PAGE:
We were always told in English Lit. that good writing isn't something you can be taught, its just an innate skill, a gift, a calling. They'd tell you...moreWe were always told in English Lit. that good writing isn't something you can be taught, its just an innate skill, a gift, a calling. They'd tell you the same thing in art class, but I'm pretty sure they still explained about the basics of light and shading. In english class I can't even recall being taught basic sentence structure and grammar, its just assumed you pick these things up as you go along. And as far as writing a novel goes, apparently you just have to randomly become a genius and get stuck into it.
Now I really love writing, but my head is full of ideas and characters that I just don't know what to do with. And I can't do the 'just start writing, it'll happen' thing, I really can't. When I turned to my author friend Thomas for suggestions, he pointed out this book to me. I am so glad he did, it's the most useful thing I've read in ages.
With Story Engineering, Larry Brooks puts forward the idea that while talent may be innate, the skills you need to write a novel (or a screenplay) can definately be taught. What he calls the 6 core competencies - Concept, Character, Theme, Story Structure, Scene Execution and Writing Voice. The ideas and creativity have to be all your own, but you can learn how to actually assemble your ideas together in the shape a novel.
At first I admit I was slightly skeptical, because Brooks starts with a lengthy intro about how important these ideas are. And theres a lot of repetition, every section starts by going on about how this skill is important, and the others are too, and how you can't just practice, you need this skill. Okay so the repetition annoyed me a little, but when you get into the grit of it, the important parts, he really actually does know his stuff. I mean really.
I basically learnt a metric shit ton of stuff from this book. Including; the difference between concept, idea, premise and theme. What exactly are the three dimension of character. What variables each character has to flesh them out. How to treat peripheral characters. The important milestones/plot points in a novel, where they come and how to build up to them. And where to actually begin a novel (I shit you not).
One of the cool things about the book is that in a way you're not just being taught how to build characters, scenes and plots, but also how to break them down and analyse them. So this stuff isn't just useful for writing a novel, its also pretty darned useful for reviewing novels too. Hopefully I can put this stuff into practice and both improve my reviews and get stuck into some serious story writing. I feel like I can now, and thats a start.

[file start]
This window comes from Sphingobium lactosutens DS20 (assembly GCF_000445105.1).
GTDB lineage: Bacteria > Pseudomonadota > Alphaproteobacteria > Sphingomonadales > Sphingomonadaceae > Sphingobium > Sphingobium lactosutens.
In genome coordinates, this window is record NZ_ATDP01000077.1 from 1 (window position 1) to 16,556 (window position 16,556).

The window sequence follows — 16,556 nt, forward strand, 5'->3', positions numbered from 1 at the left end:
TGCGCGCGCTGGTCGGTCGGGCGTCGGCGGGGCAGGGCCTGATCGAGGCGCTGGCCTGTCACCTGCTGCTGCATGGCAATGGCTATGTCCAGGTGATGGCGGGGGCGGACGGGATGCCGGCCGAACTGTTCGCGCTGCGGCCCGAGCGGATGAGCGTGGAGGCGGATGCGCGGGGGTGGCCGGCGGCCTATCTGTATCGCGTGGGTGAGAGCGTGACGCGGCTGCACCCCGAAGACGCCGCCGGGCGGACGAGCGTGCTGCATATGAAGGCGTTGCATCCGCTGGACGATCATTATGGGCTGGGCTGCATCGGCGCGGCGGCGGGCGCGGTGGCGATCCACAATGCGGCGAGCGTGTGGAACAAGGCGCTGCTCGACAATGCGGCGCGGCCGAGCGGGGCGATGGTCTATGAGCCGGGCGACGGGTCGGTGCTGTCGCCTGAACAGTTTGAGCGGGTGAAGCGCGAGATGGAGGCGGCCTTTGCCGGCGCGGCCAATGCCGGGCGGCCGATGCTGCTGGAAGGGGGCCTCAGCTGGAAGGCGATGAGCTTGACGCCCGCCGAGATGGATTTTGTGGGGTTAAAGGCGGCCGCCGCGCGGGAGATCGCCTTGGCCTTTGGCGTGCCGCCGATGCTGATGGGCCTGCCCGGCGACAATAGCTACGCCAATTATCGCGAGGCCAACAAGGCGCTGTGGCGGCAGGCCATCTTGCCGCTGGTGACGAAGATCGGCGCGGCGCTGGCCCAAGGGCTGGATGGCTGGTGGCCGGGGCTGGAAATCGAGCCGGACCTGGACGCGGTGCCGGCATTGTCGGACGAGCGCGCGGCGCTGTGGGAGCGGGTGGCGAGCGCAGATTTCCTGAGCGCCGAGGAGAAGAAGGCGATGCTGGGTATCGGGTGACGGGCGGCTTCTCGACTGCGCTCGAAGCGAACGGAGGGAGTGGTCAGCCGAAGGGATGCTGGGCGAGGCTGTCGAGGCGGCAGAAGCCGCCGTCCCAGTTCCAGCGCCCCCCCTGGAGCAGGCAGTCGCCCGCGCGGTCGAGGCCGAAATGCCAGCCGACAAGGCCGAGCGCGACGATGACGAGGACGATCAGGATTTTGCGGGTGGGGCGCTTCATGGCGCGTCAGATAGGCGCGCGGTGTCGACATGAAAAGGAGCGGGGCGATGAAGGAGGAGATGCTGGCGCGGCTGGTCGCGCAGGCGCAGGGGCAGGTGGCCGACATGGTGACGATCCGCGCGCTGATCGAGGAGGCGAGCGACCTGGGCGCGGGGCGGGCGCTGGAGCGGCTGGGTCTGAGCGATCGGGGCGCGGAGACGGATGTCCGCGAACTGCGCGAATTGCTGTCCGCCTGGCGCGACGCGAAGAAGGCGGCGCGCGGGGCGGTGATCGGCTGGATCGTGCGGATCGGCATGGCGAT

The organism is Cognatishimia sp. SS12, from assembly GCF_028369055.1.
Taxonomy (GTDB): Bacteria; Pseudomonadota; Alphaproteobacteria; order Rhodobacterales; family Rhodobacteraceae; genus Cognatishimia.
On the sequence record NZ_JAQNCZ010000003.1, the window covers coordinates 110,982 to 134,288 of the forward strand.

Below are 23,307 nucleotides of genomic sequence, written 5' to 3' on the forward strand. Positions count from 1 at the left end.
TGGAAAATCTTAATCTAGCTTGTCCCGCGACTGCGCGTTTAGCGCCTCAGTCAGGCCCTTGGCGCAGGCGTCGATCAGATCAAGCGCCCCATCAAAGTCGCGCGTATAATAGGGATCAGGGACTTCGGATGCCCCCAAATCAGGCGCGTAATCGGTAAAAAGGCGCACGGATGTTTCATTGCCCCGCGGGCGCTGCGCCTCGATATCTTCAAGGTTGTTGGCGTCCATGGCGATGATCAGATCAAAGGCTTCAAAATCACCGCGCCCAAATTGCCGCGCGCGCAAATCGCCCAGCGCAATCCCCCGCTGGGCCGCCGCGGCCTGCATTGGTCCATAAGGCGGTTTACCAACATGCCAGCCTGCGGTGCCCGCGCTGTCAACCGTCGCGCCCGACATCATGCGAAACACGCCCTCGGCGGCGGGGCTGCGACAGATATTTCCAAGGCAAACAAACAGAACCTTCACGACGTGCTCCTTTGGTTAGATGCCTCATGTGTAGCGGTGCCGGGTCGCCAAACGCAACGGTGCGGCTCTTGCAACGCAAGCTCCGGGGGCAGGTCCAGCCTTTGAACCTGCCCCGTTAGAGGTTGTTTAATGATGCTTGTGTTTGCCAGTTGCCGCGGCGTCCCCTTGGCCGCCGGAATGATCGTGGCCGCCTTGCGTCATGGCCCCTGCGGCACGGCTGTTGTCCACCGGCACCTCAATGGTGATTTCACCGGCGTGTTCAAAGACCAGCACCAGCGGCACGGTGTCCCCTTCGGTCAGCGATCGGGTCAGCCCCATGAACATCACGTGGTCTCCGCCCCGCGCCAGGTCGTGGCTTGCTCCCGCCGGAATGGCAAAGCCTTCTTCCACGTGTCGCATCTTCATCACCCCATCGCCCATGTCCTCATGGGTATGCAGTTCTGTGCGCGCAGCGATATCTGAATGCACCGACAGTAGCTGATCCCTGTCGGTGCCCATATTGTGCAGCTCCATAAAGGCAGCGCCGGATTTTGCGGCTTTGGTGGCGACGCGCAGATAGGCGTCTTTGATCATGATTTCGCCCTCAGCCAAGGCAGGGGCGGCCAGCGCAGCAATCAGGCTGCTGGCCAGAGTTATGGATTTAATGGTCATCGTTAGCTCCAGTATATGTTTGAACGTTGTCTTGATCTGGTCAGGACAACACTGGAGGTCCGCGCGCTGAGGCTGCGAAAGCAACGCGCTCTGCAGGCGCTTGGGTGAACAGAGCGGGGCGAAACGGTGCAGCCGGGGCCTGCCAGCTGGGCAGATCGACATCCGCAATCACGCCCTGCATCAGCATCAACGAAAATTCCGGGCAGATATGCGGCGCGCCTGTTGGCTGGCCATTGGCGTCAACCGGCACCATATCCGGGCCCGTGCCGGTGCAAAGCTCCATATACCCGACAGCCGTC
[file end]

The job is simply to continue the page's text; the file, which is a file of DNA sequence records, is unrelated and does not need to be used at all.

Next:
Honestly, I feel a bit funny about sharing this review with people, because it's like I just got superpowers and now I'm revealing the source of my powers to the public. But hey, everyone deserves the chance to learn something new. You better appreciate it. ;)(less)
It took me a long time to finally get my firstreads copy of A Dog's Purpose, but I'm glad I made the effort to track it down, because it was well wort...moreIt took me a long time to finally get my firstreads copy of A Dog's Purpose, but I'm glad I made the effort to track it down, because it was well worth it. Not something that I would normally pick up either. But this is one of those novels that is so much more than it appears on the surface. Dare I say - more than you could judge by its cover!
Our protagonist's first life, is as a one of a litter of four feral puppies. (Yes, I did say first life, this will bake more sense later). The dog's small world at first consists of not much more than his mother and his littermates. But not for long, as his mother must teach her puppies to fend for themselves, and all the tricks that wild dogs must know. Such as where to forage, and when and how to hide from humans. Unfortunately the life of a feral dog is fraught with danger, and must end sooner rather than later. But then our dog is born once again.
In his second life, our puppy is taken in by a loving family, and given the name Bailey. And Bailey becomes the beloved companion of his boy, Ethan. In this life Bailey learns more about love and loyalty, and picks up a few tricks aswell.
Bailey is reincarnated several times throughout the novel, each time learning something new about the world, and finding a new purpose for his life. And each time using what he has learnt before.
One of the reasons I loved this book was because it reminded me so much of one of my very favourite tv shows: Quantum Leap. Bailey steps from life to life, striving to find his purpose in each time, and to put right what once went wrong... Yep, its totally Canine Leap. But it was really good. And pulled more than a few tears from me.
Lesson learned: always give a try to books that aren't your usual fare. Its where you find the most suprises.(less)